What, if any, rule change would make you quit baseball?

Associated Press

Rob Manfred is clearly embarking on a rule change campaign of late. Or, at the very least, he is laying the rhetorical groundwork for some pretty major rule changes in the future.

Yesterday he spoke of regulating defensive shifts and a pitch clock. Both of those were extensions of conversations started in the media, so you can probably assume that he’s treating those conversations as an ice breaker and will expand the conversation to other proposed rules eventually. Or, if you’re a conspiracy theorist, you might claim that he planted those theoretical rules changes with the media in the first place as a means of making them sound less radical when he, in fact, proposes them. After all, he wrote a guest column about all of this in the very same space where that stuff was first floated a few weeks back. Synergy!

We always have and always will argue about changes in baseball, but that change is almost always incremental and pretty minor. A little change here and there. Manfred’s recent comments and the changes made in the couple of years he’s been on the job seem somewhat radical, but that’s only by comparison. Bud Selig’s regime and the regimes which came before messed around with a lot of baseball context, but outside of the DH and a once-every-decade-or-so strike zone tweak, they left the on-the-field game largely alone. Manfred’s regime obviously thinks the field is not off-limits, so it’s naturally going to seem like crazy change at first, even if no single move is a terribly big deal.

Or maybe one will be a terribly big deal. That Buster Olney piece I linked above talks about seven inning games and limits on the number of pitchers a team could use. Those would be pretty dang major. Many — myself included — have proposed a universal DH for years now. That shouldn’t be a major thing given we’ve had a DH for 43 years, but the topic is basically like religion to some people so it would throw many into a tizzy. Some have talked about reducing the length of the season. There are always some kooky ideas floating around and, being a politician by temperament, Manfred has never and likely will never rule any one of them out unequivocally.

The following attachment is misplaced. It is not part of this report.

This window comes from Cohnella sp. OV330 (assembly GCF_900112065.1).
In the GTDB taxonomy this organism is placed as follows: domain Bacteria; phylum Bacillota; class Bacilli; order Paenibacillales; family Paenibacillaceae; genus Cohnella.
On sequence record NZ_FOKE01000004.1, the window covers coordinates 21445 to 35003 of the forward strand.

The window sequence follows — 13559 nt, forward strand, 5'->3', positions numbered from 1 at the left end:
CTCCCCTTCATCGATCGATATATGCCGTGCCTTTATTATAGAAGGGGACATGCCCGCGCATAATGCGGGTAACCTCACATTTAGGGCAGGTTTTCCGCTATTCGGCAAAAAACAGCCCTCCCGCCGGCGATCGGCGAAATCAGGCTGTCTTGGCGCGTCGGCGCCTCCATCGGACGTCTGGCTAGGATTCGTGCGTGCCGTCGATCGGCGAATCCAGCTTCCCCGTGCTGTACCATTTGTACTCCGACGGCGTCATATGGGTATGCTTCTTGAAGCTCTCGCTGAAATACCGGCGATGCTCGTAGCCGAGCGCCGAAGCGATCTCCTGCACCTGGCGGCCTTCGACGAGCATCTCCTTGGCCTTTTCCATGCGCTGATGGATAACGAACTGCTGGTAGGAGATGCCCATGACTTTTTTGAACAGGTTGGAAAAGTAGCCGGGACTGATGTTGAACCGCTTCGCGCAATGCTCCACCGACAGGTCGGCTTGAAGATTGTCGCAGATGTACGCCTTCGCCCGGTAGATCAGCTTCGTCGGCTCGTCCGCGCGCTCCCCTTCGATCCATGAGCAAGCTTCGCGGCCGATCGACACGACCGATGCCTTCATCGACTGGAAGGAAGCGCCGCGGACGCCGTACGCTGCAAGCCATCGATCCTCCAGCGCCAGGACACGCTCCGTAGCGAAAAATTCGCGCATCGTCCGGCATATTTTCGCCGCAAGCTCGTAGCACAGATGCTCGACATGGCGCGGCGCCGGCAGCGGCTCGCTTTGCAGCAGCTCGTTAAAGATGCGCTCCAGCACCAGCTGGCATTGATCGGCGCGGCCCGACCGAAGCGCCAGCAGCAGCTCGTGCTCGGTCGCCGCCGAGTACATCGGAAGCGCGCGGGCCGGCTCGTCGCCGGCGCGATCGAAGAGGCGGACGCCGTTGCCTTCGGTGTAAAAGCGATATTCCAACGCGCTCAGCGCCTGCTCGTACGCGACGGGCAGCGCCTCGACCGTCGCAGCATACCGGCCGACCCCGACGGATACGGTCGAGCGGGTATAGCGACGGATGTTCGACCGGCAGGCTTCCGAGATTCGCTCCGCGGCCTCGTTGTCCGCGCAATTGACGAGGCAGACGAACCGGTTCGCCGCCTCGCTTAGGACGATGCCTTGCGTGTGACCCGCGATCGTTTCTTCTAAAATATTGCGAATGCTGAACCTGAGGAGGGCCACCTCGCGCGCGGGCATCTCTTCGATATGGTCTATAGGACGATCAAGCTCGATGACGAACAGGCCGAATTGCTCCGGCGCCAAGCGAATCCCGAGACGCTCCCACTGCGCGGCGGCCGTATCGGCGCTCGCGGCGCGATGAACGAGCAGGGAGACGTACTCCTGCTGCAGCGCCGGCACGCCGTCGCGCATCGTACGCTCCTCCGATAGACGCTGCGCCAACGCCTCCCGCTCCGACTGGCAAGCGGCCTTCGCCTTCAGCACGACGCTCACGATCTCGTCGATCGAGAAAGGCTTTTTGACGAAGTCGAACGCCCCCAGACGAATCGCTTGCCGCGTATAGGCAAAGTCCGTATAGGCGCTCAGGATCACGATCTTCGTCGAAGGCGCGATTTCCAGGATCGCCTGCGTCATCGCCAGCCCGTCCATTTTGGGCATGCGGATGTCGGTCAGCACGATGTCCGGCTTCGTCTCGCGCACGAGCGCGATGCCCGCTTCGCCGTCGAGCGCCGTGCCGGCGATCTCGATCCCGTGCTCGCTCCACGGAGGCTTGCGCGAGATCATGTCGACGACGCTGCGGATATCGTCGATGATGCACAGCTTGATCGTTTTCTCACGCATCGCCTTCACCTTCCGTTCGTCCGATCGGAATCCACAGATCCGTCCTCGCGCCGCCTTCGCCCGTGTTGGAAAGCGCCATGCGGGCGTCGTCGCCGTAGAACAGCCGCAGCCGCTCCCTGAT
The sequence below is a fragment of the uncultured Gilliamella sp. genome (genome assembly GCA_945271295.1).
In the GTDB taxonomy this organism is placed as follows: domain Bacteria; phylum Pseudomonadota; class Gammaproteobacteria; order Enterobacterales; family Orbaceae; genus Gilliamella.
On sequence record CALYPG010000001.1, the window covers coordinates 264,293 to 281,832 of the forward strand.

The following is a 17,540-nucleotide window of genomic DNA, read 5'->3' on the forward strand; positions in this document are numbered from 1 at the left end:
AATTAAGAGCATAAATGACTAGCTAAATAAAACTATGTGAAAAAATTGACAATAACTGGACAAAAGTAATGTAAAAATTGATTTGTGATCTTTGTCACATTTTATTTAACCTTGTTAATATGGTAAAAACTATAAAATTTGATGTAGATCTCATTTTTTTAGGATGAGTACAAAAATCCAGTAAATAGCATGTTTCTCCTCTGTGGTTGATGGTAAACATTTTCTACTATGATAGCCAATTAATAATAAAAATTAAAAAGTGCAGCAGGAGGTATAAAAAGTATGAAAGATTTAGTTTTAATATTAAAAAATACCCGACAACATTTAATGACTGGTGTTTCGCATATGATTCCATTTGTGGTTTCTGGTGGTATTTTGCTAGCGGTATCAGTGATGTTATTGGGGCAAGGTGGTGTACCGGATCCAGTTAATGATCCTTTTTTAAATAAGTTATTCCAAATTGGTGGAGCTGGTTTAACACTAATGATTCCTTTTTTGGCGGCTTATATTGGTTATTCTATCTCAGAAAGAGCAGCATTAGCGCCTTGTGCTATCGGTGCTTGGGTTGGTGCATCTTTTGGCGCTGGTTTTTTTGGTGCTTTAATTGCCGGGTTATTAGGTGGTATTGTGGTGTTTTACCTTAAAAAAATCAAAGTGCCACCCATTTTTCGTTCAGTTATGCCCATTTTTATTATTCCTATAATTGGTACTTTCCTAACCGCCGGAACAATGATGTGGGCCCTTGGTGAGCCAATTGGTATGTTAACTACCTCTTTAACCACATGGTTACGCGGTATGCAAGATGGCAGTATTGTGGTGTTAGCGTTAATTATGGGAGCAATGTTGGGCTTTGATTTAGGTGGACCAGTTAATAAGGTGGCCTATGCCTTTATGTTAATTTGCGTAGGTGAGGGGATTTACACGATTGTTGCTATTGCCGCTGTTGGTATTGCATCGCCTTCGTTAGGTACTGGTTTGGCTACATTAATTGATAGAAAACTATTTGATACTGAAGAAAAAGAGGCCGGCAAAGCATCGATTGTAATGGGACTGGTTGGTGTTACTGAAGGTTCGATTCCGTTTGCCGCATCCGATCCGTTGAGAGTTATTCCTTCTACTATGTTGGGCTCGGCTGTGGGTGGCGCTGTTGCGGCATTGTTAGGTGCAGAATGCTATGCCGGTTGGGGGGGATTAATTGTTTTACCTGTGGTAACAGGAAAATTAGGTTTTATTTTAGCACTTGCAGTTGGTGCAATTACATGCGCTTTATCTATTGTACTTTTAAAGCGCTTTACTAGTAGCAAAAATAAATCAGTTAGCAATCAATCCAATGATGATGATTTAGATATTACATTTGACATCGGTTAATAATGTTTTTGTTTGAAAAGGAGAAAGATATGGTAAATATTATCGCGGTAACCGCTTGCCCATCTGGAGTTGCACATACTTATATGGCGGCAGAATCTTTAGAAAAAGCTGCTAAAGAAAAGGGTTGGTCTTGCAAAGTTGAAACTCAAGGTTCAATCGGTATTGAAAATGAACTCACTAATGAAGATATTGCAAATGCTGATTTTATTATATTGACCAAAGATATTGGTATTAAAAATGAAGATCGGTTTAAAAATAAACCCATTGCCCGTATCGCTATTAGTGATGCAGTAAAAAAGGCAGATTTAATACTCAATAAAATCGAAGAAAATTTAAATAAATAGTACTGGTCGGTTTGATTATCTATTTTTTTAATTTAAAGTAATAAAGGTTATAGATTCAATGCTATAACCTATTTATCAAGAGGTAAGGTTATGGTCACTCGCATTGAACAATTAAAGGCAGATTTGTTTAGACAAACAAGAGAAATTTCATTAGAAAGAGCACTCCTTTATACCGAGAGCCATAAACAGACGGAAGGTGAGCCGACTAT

So I ask: what rule or context change could baseball make that would cause you to just give up on it? To stop watching or caring about baseball. To say “that’s it, this is no longer the sport I love” and to spend your summer evenings reading books or something similarly ill-advised?

Given what I do for a living I’ll never stop watching baseball and, that aside, I’m in the bag for baseball enough and comfortable enough with crazy crap that I’d probably never actually quit it, but I have to say that a seven inning game would seriously test me. Relief pitcher limits or other things which take the game out of the hands of managers and players more so than has already occurred would likewise cause me pain and might make me consider if what I’m watching is something I love or, rather, merely a function of inertia. Maybe I don’t give it up, but there is likely some thing that might make me ask myself if I truly care like I once did.

I want to hear yours. Honestly: what change could baseball make, be it to the rules or the general context of the game, that would make you say “I’m out!” Tell me in the comments. If Rob Manfred can float trial balloons over at ESPN, we can fire trial rocks from our trial slingshot over here at the Blue Network.


Phillies’ Bryce Harper to miss start of season after elbow surgery

Getty Images

PHILADELPHIA – Phillies slugger Bryce Harper will miss the start of the 2023 season after he had reconstructive right elbow surgery.

The operation was performed by Dr. Neal ElAttrache in Los Angeles.

Harper is expected to return to Philadelphia’s lineup as the designated hitter by the All-Star break. He could be back in right field by the end of the season, according to the team.

The 30-year-old Harper suffered a small ulnar collateral ligament tear in his elbow in April. He last played right field at Miami on April 16. He had a platelet-rich plasma injection in May and shifted to designated hitter.

Harper met Nov. 14 with ElAttrache, who determined the tear did not heal on its own, necessitating surgery.

Even with the elbow injury, Harper led the Phillies to their first World Series since 2009, where they lost in six games to Houston. He hit .349 with six homers and 13 RBIs in 17 postseason games.

In late June, Harper suffered a broken thumb when he was hit by a pitch and was sidelined for two months. The two-time NL MVP still hit .286 with 18 homers and 65 RBIs for the season.

Harper left Washington and signed a 13-year, $330 million contract with the Phillies in 2019. A seven-time All-Star, Harper has 285 career home runs.

With Harper out, the Phillies could use Nick Castellanos and Kyle Schwarber at designated hitter. J.T. Realmuto also could serve as the DH when he needs a break from his catching duties.